Editor’s Note: The following is part of TNI’s special 30th anniversary symposium. We asked twenty-five of the world’s leading experts: What is the purpose of American power? You can find all of their answers here. You can also find our exclusive interview with Henry Kissinger here.
America is the most powerful nation in the world, perhaps the most powerful nation in world history. Thus, it has a major global role to play. But foreign policy must focus above all on the interests of the nation itself, and its people. That means, first, protecting vital American interests at home and in our region. It means, second, maintaining the country’s position in the world so that it can successfully execute the first requirement. It means, third, avoiding messy military involvements that undermine America’s global position and sap its resources. If the first job of U.S. foreign policy is to ensure the well-being of the American people, then any action that undermines that well-being, without justifiable longer-term returns, is foolhardy. The hurts and wants of unfortunate peoples caught in the vortex of history don’t come into this equation, as sad as that is.
But America’s standing in the world confers upon it two other fundamental requirements. First, as the core state of Western civilization, America bears a burden to protect the West from any fundamental threats. This was the U.S. role throughout the Cold War, beginning when Europe was on its back but continuing throughout the Continent’s steady rise from its immediate postwar enervation. Second, America has a responsibility to maintain stability, to the degree that it can, in major strategic locations in the world. That burden comes with unequaled power.
But the purposes of U.S. power are one thing. How they should be pursued is quite another. It’s a fool’s mission to project military power to maintain a global hegemonic status that ignores powerful interests and imperatives of other major nations. Hence, American power should be used to back up diplomacy aimed at maintaining a stable balance of power in the world insofar as possible. This means correctly identifying those nations and forces that threaten the three great American interests—security of the homeland; security for Europe; and stability at key global strategic locations. We can’t do it alone. We need friends and allies. And we won’t have friends and allies if we operate without regard to their vital interests.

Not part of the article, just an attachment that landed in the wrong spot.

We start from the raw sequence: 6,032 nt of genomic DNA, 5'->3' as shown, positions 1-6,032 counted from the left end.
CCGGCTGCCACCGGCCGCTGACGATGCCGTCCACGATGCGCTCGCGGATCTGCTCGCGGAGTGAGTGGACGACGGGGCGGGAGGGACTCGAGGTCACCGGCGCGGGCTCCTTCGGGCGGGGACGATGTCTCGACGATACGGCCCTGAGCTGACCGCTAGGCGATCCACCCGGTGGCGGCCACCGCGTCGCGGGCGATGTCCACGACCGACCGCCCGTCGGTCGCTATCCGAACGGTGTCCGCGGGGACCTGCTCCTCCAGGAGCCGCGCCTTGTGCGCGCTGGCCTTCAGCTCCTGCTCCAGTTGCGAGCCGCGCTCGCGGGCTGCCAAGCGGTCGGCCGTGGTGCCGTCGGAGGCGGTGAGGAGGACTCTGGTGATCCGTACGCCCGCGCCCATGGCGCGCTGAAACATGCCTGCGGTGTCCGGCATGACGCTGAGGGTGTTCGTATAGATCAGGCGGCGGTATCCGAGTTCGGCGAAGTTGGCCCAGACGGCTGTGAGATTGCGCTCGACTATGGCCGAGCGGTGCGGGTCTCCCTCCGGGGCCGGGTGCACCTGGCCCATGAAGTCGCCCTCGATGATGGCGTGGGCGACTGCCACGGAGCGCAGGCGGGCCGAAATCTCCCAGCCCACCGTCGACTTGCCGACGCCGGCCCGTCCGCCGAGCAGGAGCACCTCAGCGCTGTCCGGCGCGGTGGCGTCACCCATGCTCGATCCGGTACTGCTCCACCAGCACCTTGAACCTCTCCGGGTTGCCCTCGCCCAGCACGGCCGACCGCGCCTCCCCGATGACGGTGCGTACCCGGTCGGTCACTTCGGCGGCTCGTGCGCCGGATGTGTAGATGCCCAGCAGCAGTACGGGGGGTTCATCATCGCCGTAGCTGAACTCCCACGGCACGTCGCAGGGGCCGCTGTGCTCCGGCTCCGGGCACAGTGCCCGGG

It boils down to this: Who are our friends, and who are our enemies? Our enemies are those nations and forces positioned, and with intent, to threaten America’s pursuit of its three central foreign-policy imperatives. Our friends are those positioned to help us in dealing with those enemies. Hence, if the Islamic State is our enemy, then Syria’s Bashar al-Assad is not. If Islamist fundamentalism, unleashed on 9/11, was our enemy, then Saddam Hussein was not. If China is emerging as a threat to our ability to maintain stability in Asia, then perhaps we should consider seriously the consequences of maintaining hostile relations with Russia, a traditional Chinese adversary.
American power is double-edged. It can be used to protect us and the world. It also can quickly destabilize the world, at which point its ability to protect us declines precipitously.
Robert W. Merry is a contributing editor at The National Interest and an author of books on American history and foreign policy.
Image: Flickr/Official U.S. Navy